Sunday, February 22, 2009

The Truth About Reverse Mortgage Rates

Millions of Americans refinance their home every year. When researching for a home loan most are only concerned with the interest rate on the loan. This is fine for traditional loans but with a reverse mortgage there are two interest rates that you need to be aware of. If you are looking to refinance your home into a reverse loan and are not familiar with the two different reverse mortgage rates, then you will want to read this.

A HECM or Home Equity Conversion Mortgage is currently the only reverse mortgage available. The good news is this loan is provided through the Federal Housing Administration or FHA. Thus, it is a very secure loan that has many protections set up for its borrowers. Most don't realize that there are two reverse mortgage rates that a potential borrower should understand.

The first is the Initial Rate, also called the current rate. This is the interest that is charged on your HECM loan balance. Keep in mind that since the loan required FHA mortgage insurance, an additional .5% is charged to the Initial Rate.

As the borrower you will choose whether you want a yearly or monthly interest rate adjustment period. It's important to note that once this is chosen it cannot be changed. Both adjustment periods for the Initial Rate are tied to the one-year US Treasury Security Rate.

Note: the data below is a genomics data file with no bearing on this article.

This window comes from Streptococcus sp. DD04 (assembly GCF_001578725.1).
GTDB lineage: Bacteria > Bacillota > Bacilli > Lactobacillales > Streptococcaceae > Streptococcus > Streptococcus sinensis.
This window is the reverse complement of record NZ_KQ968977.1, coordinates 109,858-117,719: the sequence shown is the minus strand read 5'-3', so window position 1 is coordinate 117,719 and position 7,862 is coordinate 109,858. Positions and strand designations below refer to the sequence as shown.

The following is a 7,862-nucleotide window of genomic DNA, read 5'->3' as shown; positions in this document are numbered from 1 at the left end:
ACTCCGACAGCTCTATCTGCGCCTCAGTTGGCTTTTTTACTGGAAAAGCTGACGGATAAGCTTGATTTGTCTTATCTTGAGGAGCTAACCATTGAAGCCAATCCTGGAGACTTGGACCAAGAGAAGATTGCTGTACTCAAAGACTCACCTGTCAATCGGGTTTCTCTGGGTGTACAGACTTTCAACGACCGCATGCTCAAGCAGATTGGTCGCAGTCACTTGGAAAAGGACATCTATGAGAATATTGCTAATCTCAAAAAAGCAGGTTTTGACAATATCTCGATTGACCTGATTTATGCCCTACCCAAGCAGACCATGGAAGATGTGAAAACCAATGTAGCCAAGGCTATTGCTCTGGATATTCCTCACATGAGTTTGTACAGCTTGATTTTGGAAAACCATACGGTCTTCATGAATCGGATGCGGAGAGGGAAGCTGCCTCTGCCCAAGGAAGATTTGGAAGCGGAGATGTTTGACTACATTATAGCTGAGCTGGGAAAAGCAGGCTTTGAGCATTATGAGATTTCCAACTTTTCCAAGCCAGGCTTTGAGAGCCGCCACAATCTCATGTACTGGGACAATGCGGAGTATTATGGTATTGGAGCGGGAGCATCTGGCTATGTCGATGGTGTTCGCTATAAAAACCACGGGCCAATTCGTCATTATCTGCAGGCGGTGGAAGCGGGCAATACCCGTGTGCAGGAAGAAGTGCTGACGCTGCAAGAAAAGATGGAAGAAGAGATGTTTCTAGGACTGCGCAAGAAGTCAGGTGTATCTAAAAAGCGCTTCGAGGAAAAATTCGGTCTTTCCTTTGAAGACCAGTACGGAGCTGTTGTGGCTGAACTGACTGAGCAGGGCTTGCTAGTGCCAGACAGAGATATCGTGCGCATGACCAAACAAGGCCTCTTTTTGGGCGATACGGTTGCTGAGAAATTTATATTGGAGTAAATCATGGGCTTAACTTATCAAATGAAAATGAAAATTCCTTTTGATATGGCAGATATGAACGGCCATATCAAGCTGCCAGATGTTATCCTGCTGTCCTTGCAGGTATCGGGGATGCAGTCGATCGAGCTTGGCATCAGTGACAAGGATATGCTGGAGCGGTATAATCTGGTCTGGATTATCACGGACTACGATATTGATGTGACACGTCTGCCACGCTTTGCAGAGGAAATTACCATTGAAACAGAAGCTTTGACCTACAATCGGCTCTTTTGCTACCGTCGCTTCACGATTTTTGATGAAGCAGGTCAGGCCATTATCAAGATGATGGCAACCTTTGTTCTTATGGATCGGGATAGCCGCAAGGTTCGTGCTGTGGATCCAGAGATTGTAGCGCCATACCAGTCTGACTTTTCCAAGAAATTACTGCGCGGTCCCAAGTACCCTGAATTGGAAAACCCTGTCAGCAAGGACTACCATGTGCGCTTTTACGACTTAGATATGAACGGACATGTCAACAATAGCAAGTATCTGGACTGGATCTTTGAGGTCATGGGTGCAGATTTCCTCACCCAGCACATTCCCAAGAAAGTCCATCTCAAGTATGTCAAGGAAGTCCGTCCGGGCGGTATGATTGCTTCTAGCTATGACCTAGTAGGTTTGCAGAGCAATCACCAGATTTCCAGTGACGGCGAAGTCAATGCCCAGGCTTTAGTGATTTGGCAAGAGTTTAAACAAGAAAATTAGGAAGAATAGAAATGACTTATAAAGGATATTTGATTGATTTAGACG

The second reverse mortgage rate that you need to be aware of is the Expected Rate. This rate is used to calculate the size of the reverse mortgage loan or the highest amount of money you can borrow against the home. Since this rate is used to determine what a borrower qualifies for, the lower the rate the greater loan amount a borrower can get.

The Expected Rate equals the current US Treasury Securities rate adjusted to a constant maturity of 10 years, also known as the 10 Year Treasury Rate, plus the lenders margin. Once this rate is set it is never charged on the loan. It is only used to determine the loan payments to the borrower.

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